Following the Democratic Party playbook since Roe v. Wade was overturned, Protasiewicz hammered Kelly on the airwaves over his endorsements from the state’s pro-life organizations while telling voters that she personally supported a woman’s right to an abortion.

The Protasiewicz campaign strategy worked. Her victory continued an electoral trend in Wisconsin, with the continued erosion of support for Republican candidates in the suburban counties surrounding Milwaukee in the age of Trump.

If Republicans are going to reverse their fortunes in these suburban counties, they’re going to have to settle the abortion issue. According to the Marquette University Law School poll, the majority of independent voters remains consistently opposed to the Dobbs decision overturning Roe. Those independent voters, especially women, are now pulling the lever for the Democrats.

But Republicans are also going to have to end the blood contract with Trump. The trend of Republicans losing suburban votes began before Roe v. Wade was overturned. As recently as 2012, the Republican margins of victory in presidential elections in the three counties to the north and west of Milwaukee County were 40.1% in Washington County, 34.5% in Waukesha County and 30.3% in Ozaukee County, according to Craig Gilbert in the Milwaukee Journal Sentinel. By 2020, those margins of victory had dropped to 38.1% in Washington County, 20.9% in Waukesha County and just 12% in Ozaukee County.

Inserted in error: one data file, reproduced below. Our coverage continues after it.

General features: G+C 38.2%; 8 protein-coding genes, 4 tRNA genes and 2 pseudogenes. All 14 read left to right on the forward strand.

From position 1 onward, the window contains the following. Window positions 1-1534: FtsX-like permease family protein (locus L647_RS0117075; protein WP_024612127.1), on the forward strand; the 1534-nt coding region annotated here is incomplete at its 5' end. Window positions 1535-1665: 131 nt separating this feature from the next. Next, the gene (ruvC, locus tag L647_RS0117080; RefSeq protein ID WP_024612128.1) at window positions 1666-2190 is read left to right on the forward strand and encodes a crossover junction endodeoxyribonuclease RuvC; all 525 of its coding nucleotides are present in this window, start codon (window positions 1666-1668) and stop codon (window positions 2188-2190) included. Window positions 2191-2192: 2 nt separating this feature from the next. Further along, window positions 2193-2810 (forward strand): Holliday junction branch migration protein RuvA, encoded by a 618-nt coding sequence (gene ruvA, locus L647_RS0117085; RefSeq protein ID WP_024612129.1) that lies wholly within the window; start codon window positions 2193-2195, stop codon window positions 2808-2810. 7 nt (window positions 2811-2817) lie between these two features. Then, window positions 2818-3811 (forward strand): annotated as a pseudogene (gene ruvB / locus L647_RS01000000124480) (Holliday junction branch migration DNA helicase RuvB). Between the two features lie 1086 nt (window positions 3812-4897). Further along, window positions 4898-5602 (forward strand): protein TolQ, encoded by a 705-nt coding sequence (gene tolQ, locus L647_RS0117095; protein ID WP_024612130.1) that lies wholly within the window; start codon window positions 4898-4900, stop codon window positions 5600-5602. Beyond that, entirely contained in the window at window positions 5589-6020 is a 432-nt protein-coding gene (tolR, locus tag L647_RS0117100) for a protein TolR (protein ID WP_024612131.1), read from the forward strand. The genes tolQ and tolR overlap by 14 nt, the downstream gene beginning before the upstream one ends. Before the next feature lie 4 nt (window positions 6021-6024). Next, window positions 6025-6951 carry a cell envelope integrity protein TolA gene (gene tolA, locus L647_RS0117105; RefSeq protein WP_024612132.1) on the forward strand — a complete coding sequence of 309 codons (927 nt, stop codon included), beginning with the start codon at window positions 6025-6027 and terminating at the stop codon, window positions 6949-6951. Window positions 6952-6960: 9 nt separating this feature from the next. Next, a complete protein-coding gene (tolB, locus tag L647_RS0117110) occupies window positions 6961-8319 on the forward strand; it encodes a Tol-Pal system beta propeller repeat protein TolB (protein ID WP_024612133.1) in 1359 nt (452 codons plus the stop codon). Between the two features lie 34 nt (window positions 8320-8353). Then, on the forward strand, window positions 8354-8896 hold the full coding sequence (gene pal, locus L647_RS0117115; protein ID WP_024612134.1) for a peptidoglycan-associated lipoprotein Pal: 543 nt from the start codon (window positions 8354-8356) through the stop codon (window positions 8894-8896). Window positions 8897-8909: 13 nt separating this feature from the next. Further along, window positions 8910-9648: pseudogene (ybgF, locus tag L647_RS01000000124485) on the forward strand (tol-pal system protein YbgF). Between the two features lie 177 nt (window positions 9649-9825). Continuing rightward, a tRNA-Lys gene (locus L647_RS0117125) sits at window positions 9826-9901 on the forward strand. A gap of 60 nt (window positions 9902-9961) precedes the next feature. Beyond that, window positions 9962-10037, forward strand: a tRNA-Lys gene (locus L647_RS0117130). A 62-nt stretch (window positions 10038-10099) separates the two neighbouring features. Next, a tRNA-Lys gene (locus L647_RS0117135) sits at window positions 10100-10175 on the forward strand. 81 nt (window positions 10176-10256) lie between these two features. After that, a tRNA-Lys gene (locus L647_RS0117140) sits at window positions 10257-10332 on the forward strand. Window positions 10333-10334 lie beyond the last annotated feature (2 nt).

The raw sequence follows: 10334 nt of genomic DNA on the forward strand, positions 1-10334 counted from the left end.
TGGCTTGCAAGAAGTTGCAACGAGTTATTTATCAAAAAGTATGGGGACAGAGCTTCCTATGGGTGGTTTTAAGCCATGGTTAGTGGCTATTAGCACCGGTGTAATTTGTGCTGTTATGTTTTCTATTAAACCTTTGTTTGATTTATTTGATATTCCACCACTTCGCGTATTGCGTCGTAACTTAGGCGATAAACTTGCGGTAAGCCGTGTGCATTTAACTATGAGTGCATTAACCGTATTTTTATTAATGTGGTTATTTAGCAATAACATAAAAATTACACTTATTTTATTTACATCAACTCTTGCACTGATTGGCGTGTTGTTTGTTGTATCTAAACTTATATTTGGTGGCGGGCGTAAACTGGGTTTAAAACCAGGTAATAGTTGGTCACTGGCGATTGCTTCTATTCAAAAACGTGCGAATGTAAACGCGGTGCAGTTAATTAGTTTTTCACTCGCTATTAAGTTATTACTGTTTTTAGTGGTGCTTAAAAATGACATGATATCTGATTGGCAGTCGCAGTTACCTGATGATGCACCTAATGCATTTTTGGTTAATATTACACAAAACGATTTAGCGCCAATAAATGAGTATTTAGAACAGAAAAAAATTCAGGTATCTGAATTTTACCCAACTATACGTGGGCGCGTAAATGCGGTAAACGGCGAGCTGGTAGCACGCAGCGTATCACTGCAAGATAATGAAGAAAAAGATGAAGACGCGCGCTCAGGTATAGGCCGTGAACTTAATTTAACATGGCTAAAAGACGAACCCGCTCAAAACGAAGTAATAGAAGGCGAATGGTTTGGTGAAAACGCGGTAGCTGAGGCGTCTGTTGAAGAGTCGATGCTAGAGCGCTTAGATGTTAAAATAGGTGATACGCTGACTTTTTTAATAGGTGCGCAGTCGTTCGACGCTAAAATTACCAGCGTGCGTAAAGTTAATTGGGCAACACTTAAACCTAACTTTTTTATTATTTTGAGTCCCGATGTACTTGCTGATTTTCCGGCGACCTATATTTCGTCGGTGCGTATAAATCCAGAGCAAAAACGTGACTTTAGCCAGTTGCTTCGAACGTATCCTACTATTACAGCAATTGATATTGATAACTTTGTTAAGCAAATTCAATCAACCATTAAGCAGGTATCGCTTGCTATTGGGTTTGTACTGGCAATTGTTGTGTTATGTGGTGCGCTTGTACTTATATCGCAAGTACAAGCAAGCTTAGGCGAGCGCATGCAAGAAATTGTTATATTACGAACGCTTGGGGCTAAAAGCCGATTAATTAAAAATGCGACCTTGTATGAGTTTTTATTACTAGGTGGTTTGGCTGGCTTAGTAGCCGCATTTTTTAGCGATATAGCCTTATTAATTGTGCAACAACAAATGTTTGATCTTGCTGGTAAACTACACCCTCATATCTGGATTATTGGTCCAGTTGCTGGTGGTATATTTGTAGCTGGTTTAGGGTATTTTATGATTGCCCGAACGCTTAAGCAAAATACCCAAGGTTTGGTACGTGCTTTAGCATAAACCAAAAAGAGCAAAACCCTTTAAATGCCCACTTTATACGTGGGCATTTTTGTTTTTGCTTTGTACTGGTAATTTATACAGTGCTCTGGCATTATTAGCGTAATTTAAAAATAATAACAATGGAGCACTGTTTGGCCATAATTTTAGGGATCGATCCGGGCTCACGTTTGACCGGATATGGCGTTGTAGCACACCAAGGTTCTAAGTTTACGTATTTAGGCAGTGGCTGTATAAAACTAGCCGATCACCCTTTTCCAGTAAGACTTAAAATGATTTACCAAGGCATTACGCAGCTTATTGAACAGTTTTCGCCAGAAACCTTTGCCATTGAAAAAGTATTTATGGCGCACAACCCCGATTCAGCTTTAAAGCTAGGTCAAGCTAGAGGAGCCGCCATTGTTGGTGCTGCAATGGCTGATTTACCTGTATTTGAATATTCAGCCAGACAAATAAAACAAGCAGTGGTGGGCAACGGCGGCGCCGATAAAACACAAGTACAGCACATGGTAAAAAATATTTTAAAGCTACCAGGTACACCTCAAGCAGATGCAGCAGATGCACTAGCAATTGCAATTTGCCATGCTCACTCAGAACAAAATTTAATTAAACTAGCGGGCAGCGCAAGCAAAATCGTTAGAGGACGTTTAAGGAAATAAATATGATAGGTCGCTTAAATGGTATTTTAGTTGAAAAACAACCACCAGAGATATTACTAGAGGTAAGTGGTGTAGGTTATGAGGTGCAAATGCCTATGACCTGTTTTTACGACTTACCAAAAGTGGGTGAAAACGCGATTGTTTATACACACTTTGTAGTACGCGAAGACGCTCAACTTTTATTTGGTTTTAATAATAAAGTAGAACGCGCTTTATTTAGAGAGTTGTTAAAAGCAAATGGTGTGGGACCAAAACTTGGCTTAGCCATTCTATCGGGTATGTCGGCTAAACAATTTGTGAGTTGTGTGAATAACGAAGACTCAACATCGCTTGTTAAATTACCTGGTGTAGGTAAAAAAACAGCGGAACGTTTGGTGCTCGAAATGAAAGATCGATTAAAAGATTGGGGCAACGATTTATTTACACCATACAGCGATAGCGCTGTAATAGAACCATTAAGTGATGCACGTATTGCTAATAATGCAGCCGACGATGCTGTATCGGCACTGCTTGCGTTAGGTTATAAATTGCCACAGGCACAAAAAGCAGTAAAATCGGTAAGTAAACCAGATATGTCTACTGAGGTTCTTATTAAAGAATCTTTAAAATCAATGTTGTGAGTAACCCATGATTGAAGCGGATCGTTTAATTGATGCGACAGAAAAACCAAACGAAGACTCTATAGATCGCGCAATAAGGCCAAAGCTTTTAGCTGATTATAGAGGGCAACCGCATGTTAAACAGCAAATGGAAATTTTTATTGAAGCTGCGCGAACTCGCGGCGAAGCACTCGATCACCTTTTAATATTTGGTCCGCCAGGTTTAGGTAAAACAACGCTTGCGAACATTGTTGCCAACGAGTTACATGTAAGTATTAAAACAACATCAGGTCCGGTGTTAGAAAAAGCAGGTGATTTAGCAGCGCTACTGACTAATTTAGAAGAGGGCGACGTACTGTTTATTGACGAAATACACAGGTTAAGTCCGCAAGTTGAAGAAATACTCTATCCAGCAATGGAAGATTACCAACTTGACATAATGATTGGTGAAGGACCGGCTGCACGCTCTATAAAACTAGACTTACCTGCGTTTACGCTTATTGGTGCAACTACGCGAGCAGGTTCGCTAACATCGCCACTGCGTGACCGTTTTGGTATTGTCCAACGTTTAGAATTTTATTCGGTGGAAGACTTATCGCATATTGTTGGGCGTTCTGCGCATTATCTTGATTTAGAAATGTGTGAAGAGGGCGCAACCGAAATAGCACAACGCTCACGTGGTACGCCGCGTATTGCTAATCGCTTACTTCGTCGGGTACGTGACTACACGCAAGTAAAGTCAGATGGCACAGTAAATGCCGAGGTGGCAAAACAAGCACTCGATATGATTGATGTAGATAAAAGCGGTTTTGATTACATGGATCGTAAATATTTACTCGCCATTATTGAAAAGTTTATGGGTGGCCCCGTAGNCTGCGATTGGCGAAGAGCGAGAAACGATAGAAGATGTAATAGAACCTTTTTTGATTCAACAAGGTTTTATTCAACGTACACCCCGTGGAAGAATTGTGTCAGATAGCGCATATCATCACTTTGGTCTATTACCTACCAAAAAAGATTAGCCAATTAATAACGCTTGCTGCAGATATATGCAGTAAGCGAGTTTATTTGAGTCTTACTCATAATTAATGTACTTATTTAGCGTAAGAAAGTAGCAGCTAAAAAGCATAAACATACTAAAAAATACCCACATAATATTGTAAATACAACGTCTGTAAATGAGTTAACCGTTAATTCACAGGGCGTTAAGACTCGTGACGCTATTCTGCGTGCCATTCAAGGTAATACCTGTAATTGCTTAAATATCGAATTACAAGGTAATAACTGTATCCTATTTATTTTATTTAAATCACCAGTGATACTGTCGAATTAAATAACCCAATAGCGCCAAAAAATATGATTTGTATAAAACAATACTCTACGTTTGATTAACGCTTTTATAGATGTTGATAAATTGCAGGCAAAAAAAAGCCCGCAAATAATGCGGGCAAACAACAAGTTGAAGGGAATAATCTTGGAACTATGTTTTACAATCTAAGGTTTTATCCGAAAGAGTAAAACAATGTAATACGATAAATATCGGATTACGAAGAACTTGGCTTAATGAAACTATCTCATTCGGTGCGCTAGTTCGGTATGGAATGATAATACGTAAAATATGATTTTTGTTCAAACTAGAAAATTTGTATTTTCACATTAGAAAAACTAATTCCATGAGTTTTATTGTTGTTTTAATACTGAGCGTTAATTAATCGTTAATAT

Those three counties, collectively known as the WOW counties, once provided enough votes for Republican statewide candidates to offset the Democrats’ advantage in Milwaukee County.

But since the appearance of Trump in 2016, the Republican advantage has been evaporating. Ozaukee County, Milwaukee County’s northern neighbor along the lakefront, is now almost evenly split with Kelly winning just 52% of the vote, down 11% from what the last successful conservative Supreme Court justice received in that county in 2019.

Kelly even lost the city of Waukesha (49.7%), my hometown, which the conservative Hagedorn won with 60.6% of the vote in 2019.

In 2022, businessman Tim Michels ran for governor after seeking Trump’s endorsement and even agreeing with the former president that the election was stolen. Michels lost by 3.3%.

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    Republican Sen. Ron Johnson of Wisconsin just managed to squeak out an election victory in 2022 with a 1% margin over a very weak Democratic opponent after attempting to minimize what happened on January 6 and criticizing any investigation of Trump. (Johnson may have been saved by his new position on abortion, calling for limits to be decided in a statewide referendum.)

    As long as the Trump drama continues and he continues to lead the race for the Republican nomination for president, Wisconsin’s suburban voters will continue to punish the state Republican Party’s candidates with ties to the former president. The Republican Party of Wisconsin may well regret hosting the national convention in 2024 if Trump is the nominee again.